RIP Coach Paterno.

(Photo credit: NBCSports.com)

TCU’s leading rusher arrested for public intoxication

MEMPHIS, TN - DECEMBER 30: Running back Kyle Hicks #21 of the TCU Horned Frogs looks to maneuver by linebacker Roquan Smith #3 of the Georgia Bulldogs at Liberty Bowl Memorial Stadium on December 30, 2016 in Memphis, Tennessee. The Georgia Bulldogs defeated the TCU Horned Frogs 31-23. (Photo by Michael Chang/Getty Images)
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As the 2017 offseason kicks into high gear, so have the annual and ever-present off-field issues.

According to multiple media outlets, TCU running back Kyle Hicks was arrested over the weekend on a misdemeanor charge of public intoxication.  The 22-year-old Hicks and two former Horned Frog football players, Bryson Henderson and George Baltimore, were charged after police responded to reports of a fight at a Whataburger near campus very early Saturday morning.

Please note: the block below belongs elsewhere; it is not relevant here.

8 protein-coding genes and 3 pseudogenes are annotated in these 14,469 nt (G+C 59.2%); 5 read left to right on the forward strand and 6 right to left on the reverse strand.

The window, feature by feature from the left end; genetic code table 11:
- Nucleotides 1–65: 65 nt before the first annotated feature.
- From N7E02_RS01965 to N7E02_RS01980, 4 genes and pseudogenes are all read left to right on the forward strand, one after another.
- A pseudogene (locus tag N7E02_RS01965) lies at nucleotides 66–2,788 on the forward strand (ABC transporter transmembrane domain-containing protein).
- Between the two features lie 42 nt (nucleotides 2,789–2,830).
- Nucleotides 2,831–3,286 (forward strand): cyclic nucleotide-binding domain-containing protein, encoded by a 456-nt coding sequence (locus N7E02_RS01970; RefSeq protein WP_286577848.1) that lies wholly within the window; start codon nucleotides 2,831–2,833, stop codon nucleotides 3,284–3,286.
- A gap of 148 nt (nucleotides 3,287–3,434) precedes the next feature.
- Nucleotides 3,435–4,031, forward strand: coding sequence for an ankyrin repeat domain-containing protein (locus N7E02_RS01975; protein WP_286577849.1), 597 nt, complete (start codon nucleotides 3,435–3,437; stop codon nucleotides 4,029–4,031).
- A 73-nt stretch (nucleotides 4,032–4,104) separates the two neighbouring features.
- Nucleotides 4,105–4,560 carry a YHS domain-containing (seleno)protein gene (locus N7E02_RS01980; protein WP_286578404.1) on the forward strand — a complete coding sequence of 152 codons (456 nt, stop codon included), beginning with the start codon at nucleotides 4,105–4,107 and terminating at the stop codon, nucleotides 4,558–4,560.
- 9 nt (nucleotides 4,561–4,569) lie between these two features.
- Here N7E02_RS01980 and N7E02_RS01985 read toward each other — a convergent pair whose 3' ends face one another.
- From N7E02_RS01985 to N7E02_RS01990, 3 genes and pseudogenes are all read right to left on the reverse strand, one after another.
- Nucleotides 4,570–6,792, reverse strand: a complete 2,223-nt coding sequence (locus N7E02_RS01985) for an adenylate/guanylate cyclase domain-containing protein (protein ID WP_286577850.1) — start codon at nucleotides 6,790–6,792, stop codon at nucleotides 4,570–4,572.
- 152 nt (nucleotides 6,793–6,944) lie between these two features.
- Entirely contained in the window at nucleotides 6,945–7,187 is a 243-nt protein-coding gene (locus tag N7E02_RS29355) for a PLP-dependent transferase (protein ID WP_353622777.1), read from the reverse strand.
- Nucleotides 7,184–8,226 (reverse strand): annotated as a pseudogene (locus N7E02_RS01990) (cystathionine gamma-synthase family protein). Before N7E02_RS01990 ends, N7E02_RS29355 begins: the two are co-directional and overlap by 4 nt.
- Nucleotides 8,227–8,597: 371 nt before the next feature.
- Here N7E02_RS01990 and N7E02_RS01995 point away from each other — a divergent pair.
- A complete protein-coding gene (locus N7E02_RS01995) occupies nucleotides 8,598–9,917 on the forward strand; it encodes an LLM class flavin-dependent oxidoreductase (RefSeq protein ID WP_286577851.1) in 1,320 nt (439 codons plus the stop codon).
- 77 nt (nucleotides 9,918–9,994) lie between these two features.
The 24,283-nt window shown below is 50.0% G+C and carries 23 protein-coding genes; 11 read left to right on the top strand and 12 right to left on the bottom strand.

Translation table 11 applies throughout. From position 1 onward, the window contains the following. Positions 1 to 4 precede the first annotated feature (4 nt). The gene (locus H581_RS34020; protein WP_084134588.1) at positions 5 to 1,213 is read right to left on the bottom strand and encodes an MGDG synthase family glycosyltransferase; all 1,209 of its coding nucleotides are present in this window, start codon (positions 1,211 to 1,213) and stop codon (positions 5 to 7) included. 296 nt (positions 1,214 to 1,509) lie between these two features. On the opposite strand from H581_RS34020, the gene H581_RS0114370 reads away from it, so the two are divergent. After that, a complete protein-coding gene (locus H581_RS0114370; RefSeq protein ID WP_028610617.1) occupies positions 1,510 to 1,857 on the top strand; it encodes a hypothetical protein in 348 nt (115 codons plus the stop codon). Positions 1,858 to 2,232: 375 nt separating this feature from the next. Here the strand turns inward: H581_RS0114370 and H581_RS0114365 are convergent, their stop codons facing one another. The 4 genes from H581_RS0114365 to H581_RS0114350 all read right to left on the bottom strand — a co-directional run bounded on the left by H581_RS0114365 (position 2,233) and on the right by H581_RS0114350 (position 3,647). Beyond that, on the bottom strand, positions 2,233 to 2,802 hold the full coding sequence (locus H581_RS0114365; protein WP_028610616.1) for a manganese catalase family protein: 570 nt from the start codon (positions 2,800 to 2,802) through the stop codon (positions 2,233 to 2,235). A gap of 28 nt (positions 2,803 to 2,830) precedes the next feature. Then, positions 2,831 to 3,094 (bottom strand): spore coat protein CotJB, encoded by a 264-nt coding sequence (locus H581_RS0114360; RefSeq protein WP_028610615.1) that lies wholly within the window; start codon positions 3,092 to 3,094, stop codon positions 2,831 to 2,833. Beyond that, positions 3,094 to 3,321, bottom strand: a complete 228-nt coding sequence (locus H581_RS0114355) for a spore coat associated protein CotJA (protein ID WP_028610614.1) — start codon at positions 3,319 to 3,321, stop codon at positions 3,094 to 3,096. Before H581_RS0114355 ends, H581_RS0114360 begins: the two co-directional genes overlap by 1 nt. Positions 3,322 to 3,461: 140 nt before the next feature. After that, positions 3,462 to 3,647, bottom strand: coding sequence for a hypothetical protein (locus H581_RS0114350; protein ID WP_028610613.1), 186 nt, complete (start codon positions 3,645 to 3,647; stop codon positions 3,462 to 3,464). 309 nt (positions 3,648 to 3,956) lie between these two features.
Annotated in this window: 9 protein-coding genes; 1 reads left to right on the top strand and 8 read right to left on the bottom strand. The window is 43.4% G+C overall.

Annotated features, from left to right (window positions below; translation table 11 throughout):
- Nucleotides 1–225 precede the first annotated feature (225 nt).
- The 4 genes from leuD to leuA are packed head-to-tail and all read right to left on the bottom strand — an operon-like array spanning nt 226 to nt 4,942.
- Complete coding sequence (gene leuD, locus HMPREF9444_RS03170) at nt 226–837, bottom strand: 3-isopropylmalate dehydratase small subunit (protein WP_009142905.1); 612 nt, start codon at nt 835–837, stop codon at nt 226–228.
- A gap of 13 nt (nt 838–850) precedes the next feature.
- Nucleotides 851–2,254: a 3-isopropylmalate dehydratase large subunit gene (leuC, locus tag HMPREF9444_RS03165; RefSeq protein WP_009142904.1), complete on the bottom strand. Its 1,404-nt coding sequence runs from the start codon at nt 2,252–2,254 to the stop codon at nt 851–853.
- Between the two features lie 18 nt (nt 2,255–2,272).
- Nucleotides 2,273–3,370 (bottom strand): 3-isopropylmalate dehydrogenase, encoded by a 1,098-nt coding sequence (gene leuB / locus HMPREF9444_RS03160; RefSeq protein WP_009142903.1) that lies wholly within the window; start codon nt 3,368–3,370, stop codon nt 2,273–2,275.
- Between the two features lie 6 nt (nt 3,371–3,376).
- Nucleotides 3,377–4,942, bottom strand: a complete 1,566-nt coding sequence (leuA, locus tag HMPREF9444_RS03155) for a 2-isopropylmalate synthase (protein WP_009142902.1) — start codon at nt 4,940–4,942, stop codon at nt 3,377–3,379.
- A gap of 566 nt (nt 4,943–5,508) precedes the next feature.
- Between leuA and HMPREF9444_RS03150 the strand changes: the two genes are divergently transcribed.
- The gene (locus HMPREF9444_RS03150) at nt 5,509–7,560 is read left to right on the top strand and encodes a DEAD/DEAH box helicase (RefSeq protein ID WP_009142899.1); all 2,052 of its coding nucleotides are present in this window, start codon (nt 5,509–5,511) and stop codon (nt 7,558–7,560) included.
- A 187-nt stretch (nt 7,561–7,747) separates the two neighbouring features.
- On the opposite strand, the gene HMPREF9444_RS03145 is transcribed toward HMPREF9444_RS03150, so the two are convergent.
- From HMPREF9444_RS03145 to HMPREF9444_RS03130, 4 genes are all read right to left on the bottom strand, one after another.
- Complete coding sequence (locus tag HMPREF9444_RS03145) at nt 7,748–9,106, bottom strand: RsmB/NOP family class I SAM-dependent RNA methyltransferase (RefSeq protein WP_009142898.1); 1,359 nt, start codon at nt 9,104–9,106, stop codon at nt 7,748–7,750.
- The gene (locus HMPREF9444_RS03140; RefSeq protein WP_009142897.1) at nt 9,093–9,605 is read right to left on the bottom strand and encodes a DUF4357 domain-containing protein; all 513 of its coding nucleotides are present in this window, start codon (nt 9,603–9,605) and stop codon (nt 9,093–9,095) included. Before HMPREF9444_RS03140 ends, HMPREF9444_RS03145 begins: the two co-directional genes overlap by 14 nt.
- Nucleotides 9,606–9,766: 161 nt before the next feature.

No further details of what led to the police being called have been released.

The Fort Worth Star-Telegram writes that “[t]he TCU athletics department said in a statement Monday night that officials are aware of the incident and looking into it.”

As a junior this past season, Hicks led TCU with 1,042 yards and 12 rushing touchdowns.  He also led the team in receptions with 47, becoming the first Horned Frog player to lead the team in both rushing and receiving since Basil Mitchell in 1996.

Hicks is expected to again be the focal point of TCU’s offense in 2017.

P.J. Fleck officially turns to familiar face to be his Minnesota OC

CAMBRIDGE, MA - OCTOBER 23:  A detail of an oar during Day 2 of The 52nd Head of the Charles Regatta on October 23, 2016 in Cambridge, Massachusetts.  (Photo by Maddie Meyer/Getty Images)
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Not surprisingly, P.J. Fleck will have a familiar offensive face on which to lean as his oars hit the Power Five waters for the first time.